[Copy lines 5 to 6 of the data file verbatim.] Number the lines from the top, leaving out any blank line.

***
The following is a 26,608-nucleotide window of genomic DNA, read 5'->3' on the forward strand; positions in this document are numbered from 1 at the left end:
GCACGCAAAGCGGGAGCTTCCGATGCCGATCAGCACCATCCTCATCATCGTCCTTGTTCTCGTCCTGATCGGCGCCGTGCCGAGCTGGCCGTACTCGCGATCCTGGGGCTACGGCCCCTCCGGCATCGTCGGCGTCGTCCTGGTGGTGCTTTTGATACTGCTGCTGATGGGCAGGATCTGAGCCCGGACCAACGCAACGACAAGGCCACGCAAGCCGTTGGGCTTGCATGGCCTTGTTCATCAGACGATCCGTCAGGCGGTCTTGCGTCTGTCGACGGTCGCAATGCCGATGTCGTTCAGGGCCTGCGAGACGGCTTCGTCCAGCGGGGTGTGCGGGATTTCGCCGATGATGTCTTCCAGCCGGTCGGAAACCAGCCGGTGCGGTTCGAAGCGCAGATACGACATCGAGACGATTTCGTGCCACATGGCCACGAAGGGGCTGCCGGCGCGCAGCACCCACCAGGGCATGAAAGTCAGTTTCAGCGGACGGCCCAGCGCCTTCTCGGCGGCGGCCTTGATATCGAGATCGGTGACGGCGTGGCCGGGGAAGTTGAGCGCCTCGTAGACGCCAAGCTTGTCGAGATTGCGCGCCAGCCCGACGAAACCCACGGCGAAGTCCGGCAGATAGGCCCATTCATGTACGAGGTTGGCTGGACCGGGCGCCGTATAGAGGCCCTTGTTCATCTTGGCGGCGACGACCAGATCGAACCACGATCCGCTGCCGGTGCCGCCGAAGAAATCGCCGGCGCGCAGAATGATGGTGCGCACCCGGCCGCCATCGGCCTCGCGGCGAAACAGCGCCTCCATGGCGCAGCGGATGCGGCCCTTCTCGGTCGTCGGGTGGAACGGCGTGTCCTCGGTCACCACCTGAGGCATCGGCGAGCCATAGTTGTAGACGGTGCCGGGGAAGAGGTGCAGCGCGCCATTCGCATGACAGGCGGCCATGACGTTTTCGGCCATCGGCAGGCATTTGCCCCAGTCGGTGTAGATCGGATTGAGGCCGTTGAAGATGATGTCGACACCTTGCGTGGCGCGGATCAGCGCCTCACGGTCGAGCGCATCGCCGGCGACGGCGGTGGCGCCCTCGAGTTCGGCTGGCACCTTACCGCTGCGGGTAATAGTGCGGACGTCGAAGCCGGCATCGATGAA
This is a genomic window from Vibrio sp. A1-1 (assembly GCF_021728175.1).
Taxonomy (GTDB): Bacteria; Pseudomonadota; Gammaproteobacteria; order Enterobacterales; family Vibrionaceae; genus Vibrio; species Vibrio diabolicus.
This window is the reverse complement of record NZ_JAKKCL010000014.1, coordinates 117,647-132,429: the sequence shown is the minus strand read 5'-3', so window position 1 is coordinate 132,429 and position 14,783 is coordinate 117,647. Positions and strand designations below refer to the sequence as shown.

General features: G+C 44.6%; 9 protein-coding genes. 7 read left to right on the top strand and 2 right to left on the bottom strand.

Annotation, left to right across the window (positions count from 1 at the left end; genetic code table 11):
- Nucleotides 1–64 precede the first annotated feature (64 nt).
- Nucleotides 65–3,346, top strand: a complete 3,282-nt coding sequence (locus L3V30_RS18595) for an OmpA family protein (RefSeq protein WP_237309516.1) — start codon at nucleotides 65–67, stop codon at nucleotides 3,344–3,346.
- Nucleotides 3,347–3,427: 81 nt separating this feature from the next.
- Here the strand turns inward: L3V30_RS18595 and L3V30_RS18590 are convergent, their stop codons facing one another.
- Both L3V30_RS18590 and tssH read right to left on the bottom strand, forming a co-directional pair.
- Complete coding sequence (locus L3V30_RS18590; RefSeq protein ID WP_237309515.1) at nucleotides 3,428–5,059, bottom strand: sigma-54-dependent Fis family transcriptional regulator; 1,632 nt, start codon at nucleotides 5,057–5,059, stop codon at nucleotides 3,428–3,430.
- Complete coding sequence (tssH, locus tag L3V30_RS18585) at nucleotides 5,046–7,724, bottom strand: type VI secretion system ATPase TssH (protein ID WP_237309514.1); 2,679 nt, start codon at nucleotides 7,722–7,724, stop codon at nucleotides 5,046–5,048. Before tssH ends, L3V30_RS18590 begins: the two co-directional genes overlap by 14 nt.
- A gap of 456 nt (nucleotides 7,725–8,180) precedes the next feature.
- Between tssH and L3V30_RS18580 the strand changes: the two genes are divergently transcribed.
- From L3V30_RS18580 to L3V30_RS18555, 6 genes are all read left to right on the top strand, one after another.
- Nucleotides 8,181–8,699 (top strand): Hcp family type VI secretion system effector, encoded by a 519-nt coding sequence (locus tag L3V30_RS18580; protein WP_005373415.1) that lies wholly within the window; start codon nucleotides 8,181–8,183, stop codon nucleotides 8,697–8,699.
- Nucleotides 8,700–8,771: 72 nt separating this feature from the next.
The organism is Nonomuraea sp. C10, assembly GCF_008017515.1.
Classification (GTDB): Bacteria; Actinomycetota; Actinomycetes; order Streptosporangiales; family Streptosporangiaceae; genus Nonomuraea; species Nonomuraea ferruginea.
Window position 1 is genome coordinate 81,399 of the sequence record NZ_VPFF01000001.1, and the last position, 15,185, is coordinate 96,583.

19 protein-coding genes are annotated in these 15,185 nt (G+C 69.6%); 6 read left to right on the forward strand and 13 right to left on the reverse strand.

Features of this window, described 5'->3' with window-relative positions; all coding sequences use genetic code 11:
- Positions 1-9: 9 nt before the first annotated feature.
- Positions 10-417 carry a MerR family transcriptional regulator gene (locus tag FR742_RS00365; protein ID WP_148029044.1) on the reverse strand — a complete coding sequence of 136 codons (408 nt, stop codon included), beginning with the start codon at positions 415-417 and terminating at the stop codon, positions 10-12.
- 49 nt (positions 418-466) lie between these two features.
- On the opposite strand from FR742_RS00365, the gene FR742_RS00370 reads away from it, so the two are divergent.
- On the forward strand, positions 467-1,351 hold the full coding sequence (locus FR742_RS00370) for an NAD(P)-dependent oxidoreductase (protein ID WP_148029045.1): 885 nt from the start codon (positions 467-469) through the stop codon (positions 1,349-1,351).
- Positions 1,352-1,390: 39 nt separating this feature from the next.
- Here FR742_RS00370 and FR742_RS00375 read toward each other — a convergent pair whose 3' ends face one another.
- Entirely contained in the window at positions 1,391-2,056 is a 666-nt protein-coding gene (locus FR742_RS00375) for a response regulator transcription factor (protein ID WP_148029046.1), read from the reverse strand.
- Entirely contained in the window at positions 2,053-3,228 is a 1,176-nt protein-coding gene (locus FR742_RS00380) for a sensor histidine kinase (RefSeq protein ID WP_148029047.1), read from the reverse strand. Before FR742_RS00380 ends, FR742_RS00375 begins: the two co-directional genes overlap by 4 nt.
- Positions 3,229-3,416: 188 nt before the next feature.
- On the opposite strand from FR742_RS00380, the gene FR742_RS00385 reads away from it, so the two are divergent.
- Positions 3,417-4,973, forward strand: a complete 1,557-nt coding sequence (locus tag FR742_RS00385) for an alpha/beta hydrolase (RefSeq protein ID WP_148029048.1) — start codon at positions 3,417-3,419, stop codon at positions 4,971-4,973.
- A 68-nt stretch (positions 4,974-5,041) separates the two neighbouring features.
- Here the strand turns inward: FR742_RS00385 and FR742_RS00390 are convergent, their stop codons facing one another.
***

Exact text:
This window is the reverse complement of record NZ_JAKKCL010000014.1, coordinates 117,647-132,429: the sequence shown is the minus strand read 5'-3', so window position 1 is coordinate 132,429 and position 14,783 is coordinate 117,647. Positions and strand designations below refer to the sequence as shown.

General features: G+C 44.6%; 9 protein-coding genes. 7 read left to right on the top strand and 2 right to left on the bottom strand.